July Pieces Of My Mind #1

Stegeborg Castle seen from our hostel. Stegeborg Castle seen from our hostel.
  • Had dinner in Ryd shopping centre outside Linköping. My falafel came covered in this shocking purplish pink sauce. I said, "Oh my, what sauce is this!?" Replied the waiter, "It's pink sauce". (Turned out to be the standard white garlic sauce with colouring, possibly beetroot brine.)
  • Movie: Ant-man. Superhero action comedy. Grade: Pass. Jrette liked it.
  • I just told the borrowed cat, "You, Sir, are small, hairy and quadrupedal".
  • If you don't like traffic jams, the Södertälje motorway bridge is currently only open in the northward direction. For this reason I've driven a big counterclockwise circuit around the major lakes of Svealand, Närke and Östergötland in the past week. From Fisksätra to Ulvåsa and back.
  • Looked at some photos I took on a trip with my wife a few years ago. Shocked to realise that it was 14 years ago.
  • The bees in the lime trees sound like a distant motorcycle race.
Awesome students make Swedish kroppkaka dumplings for entire team of 20! Awesome students make Swedish kroppkaka dumplings for entire team of 20!
Magpie blabbering on top of that ventilation duct. Magpie blabbering on top of that ventilation duct.

More like this

Stegeborg castle ruins are sadly diminished by "harvesting" of building materials thorough the centuries :(

"Shocked to realise that it was 14 years ago."

I just watched an interview with Suzanne Vega. I was surprised to see that she is middle-aged... which makes me positively antediluvian.
The only ones that seem to defy time are the Rolling Stones.

And this fall some of the new American voters are too young to remember 9/11

By Birgerjohansson (not verified) on 13 Jul 2016 #permalink

I watched a Netflix special on Keith Richards. He looks like he died several hundred years ago and was mummified. I don't think mummification counts as defying time, just a pre-death wish to try. He is not recognisable as the person I went to watch live when I was 15 going on 16. About the only one who is still vaguely recognisable from that era is the apparently clean-living Charlie Watts.

By John Massey (not verified) on 13 Jul 2016 #permalink

I just watched an interview with Suzanne Vega. I was surprised to see that she is middle-aged… which makes me positively antediluvian.

Ms. Vega featured prominently in the soundtrack of my undergraduate years. I own her first two albums. So she would presumably be well into her 50s now.

There has been some talk lately about a long-range expansion project on the nearest motorway to where I live: expanding about 12 km by adding a third lane on each roadway. I recall hearing about these plans as I was starting to hunt for a house, and chose not to bid on a property less than 1 km from said motorway because of the expansion plans. This was 18 years ago.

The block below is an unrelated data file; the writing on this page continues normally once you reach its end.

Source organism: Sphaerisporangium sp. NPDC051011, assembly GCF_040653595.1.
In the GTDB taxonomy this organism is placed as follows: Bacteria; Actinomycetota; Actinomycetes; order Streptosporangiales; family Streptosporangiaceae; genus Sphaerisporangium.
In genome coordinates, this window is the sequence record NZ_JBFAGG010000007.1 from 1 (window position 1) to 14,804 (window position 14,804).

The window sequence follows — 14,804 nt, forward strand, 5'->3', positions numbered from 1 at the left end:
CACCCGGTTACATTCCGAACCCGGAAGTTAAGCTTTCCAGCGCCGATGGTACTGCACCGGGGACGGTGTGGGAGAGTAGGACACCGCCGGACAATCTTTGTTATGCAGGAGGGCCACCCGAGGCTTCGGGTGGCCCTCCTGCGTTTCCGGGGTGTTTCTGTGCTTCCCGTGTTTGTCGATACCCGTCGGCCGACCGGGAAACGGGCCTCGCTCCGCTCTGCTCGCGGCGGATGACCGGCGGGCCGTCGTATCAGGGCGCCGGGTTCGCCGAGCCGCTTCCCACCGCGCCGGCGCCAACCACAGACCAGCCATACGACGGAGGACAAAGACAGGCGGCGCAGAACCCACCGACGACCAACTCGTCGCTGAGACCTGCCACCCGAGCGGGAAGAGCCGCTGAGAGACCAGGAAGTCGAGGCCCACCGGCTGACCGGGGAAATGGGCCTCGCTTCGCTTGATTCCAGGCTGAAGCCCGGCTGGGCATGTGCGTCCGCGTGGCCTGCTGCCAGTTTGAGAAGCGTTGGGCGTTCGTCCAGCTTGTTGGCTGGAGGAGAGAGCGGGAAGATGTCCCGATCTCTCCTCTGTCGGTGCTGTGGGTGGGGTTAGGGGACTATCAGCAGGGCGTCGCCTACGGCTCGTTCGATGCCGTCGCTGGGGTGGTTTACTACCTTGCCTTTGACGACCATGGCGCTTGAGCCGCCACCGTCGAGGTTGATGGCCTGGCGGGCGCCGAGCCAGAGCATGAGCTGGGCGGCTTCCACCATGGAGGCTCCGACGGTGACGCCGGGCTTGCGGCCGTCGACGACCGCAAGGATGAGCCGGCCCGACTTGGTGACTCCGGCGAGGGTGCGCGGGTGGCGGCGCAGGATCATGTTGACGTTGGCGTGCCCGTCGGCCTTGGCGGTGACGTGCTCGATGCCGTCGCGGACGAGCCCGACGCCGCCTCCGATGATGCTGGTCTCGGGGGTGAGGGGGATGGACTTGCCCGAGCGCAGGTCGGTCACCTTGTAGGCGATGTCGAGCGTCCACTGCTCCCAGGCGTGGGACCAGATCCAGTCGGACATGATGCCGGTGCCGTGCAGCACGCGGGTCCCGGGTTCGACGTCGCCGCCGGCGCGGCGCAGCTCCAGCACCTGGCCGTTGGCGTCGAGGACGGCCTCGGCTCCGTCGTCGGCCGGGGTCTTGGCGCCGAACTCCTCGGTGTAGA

By Eric Lund (not verified) on 13 Jul 2016 #permalink

For this reason I’ve driven a big counterclockwise circuit around the major lakes of Svealand, Närke and Östergötland in the past week. From Fisksätra to Ulvåsa and back.

IIRC Stockholm does not have a circumferential motorway, so I presume this route is primarily on single carriageway roads. This can be quite tedious in the US, and probably even more so in Europe, where towns are generally less accommodating of automobile traffic (which is a good thing, unless you're driving).

I live about 8 km from the nearest motorway junction, and if I am going west it's about 50 km of single carriageway before I reach a motorway. Westbound there are passing lanes on several uphill stretches, so it's not too bad, but eastbound the last 40 km or so has no passing lanes.

By Eric Lund (not verified) on 13 Jul 2016 #permalink

Martin - You might want to steer Jrette clear of Electra Woman & Dyna Girl. I gave it 30 minutes and then deleted it. On the face of it, an entertaining-enough sounding scenario - two ordinary young females who decide they want to be super heroes. But it fails totally in translation onto the screen - the mental level might be suitable to 7 year olds; however, the profanity and distasteful 'humour' is not suitable, so I have no idea who the film makers thought they were pitching it to.

Oh well, another HK$38 film rental down the drain. When I look back over how much I have spent on films over the past five years, it terrifies me. No more than about 10% of them were worth watching. Netflix is mostly rubbish, but at least it's cheap rubbish.